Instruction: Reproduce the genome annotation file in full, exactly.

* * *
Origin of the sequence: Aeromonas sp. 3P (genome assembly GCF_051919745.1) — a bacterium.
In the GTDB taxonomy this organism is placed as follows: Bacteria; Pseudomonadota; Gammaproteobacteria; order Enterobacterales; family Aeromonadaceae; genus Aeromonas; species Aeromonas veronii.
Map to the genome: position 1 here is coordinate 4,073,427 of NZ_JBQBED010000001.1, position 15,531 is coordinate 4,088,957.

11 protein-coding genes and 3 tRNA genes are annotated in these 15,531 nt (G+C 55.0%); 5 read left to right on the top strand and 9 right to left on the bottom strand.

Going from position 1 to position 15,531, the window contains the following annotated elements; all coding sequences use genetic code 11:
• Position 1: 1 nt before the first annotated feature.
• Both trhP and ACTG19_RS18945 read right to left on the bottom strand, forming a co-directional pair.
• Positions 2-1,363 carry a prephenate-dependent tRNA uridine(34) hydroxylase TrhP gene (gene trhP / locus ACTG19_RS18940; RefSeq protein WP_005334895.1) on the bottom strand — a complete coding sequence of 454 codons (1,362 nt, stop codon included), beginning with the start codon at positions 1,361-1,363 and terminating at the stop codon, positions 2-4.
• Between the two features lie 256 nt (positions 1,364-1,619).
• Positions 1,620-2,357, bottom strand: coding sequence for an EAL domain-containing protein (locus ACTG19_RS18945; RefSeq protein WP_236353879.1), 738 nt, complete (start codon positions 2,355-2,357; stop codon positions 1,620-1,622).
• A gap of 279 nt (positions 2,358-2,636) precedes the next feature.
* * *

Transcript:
Origin of the sequence: Aeromonas sp. 3P (genome assembly GCF_051919745.1) — a bacterium.
In the GTDB taxonomy this organism is placed as follows: Bacteria; Pseudomonadota; Gammaproteobacteria; order Enterobacterales; family Aeromonadaceae; genus Aeromonas; species Aeromonas veronii.
Map to the genome: position 1 here is coordinate 4,073,427 of NZ_JBQBED010000001.1, position 15,531 is coordinate 4,088,957.

11 protein-coding genes and 3 tRNA genes are annotated in these 15,531 nt (G+C 55.0%); 5 read left to right on the top strand and 9 right to left on the bottom strand.

Going from position 1 to position 15,531, the window contains the following annotated elements; all coding sequences use genetic code 11:
• Position 1: 1 nt before the first annotated feature.
• Both trhP and ACTG19_RS18945 read right to left on the bottom strand, forming a co-directional pair.
• Positions 2-1,363 carry a prephenate-dependent tRNA uridine(34) hydroxylase TrhP gene (gene trhP / locus ACTG19_RS18940; RefSeq protein WP_005334895.1) on the bottom strand — a complete coding sequence of 454 codons (1,362 nt, stop codon included), beginning with the start codon at positions 1,361-1,363 and terminating at the stop codon, positions 2-4.
• Between the two features lie 256 nt (positions 1,364-1,619).
• Positions 1,620-2,357, bottom strand: coding sequence for an EAL domain-containing protein (locus ACTG19_RS18945; RefSeq protein WP_236353879.1), 738 nt, complete (start codon positions 2,355-2,357; stop codon positions 1,620-1,622).
• A gap of 279 nt (positions 2,358-2,636) precedes the next feature.